ORANGE WALK–Certain observers of the current sugar industry conflict between the Belize Sugar Cane Farmers Association (BSCFA) and the Belize Sugar Industries (BSI), which is owned by American Sugar Refineries (ASR), the largest sugar refining company on the planet, have classified the latest developments within the industry as a “dark day” for the local cane farmers, since many have buckled under pressure due to correct circumstances, and have decided to disregard their aspirations for a better deal, and to sign a new commercial compromise agreement that they recently chose to bypass at a BSCFA Special General Membership meeting only a week ago, on Sunday, January 4.
The situation has reached the point where even a legal battle has now ensued between the Government of Belize (GOB), which is also a part shareholder in the industry, and members of the association who believe that the state-run Sugar Industry Control Board (SICB) has the power to open the sugarcane crop season in the absence of a signed agreement between the growers and the millers.
Since Prime Minister Dean Barrow, at a press conference last Thursday, appeared to be washing his hands of the BSCFA when he announced that he would support a move by large growers to form their own association to bypass that entity, there is word that the many cañeros, who all have different commitments to meet, are on the verge of caving in to the conditions of the agreement, and signing with the multinational to start delivering their cane in order to preserve their jeopardized livelihoods.
Amandala spoke with PUP Orange Walk South area representative, Hon. Jose Abelardo Mai, who is also a cane farmer, at a PUP press conference which was called to address the sugar dispute today, and he told us that with no viable alternative in sight at this time, the farmers are now compelled to bite the proverbial bullet, but with “heavy hearts” and many reservations.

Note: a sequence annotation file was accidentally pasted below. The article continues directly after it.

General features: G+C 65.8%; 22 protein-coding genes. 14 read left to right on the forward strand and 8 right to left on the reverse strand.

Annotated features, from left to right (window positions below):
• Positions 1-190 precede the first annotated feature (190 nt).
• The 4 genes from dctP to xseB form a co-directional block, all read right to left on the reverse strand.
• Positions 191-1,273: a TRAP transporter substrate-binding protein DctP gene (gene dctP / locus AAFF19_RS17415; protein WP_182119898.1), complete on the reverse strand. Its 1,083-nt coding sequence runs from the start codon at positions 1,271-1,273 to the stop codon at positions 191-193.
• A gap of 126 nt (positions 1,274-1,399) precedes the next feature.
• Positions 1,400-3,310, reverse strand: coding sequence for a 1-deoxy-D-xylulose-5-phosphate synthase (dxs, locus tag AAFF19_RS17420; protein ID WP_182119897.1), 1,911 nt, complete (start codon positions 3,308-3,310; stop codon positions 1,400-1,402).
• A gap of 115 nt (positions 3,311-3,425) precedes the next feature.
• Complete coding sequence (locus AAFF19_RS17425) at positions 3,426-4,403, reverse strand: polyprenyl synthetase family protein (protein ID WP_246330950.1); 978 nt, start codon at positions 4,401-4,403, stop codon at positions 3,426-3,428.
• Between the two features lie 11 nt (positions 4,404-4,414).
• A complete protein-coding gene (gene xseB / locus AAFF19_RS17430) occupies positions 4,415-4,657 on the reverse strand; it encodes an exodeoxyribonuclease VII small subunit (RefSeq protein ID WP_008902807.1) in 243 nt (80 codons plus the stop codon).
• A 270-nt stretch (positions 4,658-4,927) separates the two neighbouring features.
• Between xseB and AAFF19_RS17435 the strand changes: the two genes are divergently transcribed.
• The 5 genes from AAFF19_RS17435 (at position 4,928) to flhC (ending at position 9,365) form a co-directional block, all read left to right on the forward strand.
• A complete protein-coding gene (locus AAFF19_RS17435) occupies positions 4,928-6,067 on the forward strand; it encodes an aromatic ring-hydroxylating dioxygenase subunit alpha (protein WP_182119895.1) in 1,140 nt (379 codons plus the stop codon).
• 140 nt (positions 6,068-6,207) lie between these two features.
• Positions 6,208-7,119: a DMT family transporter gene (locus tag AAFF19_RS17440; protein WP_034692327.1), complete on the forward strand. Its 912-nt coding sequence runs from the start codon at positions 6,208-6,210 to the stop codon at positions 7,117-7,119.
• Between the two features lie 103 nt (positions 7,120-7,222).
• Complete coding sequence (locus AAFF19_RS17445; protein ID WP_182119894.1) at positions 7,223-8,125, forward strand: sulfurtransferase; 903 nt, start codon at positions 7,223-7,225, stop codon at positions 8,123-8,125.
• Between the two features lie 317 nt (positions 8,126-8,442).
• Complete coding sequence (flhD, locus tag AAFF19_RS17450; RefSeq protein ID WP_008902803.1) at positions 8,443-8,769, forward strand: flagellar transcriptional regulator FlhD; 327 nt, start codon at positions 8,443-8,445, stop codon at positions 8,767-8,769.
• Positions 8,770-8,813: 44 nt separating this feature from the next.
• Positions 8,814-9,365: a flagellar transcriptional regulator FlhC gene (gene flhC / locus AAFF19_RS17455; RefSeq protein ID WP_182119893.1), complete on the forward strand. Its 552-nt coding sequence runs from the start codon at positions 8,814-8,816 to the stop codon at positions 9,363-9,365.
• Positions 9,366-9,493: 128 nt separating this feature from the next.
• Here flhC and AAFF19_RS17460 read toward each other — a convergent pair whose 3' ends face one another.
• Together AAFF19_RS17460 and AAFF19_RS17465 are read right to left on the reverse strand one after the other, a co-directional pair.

He said, “It is with a very heavy heart that you go and sign your name. As a matter of fact, I almost signed yesterday, but after doing some reflection, I said, ‘No, I will sign, but after I have made my statement very clear – I am unhappy’, and I share this feeling with many farmers, and if we have to sign, it is with a heavy heart that we have to sign.
“I don’t see the signing process being complete by five days, and I don’t see the crop starting within the next ten days even if the weather improves. I don’t know what the future holds for us – I wish that we could at some point continue the negotiations to see if the farmers can derive their equitable benefits, but it is difficult to say at this point.
“I think the important thing right now is to start the crop and to allow the farmers to deliver their cane. There is 1.4 million tons of cane [in the fields] and I don’t see how it can be delivered given the short time [that we have to deliver] and the time we have wasted.”
On Friday, we reported that the BSCFA Committee of Management had called an emergency meeting with its 18 branch directors so as to have them take a survey of their members to discern whether the cañeros want to go ahead and sign the agreement in the face of their apparently insurmountable challenges.
While we note that no signing has taken place as yet, earlier today, BSCFA CoM Chairman, Ezequiel Cansino, said that they were awaiting the reports from the branches in order to get a consensus as to where the general membership stands, and late this evening, Orange Walk branch chairman, Alfredo Ortega, informed us that there will be yet another meeting tomorrow, Tuesday, at 9:00 a.m. at the BSCFA’s headquarters in Orange Walk, to review the results and make a final decision in regards to the signing of the disputed new commercial agreement.
In related news, we understand that starting today, the BSCFA has initiated the disbursement of the $4 million in Fairtrade funds, via cheques, to the different branches in accordance with a controversial resolution that was passed at the January 4 Special General Meeting where a majority of the general assembly voted to apportion among themselves monies that had been allocated for other initiatives, in contravention of Fairtrade regulations.
The move, which was borne out of desperation on the part of the farmers, most of whom are suffering heavily financially, will certainly come back to haunt the reeling association, which may not only face possible suspension or decertification from the European-based welfare program due to the unsanctioned use of the funds, but might also face the risk of a complete collapse due to bankruptcy.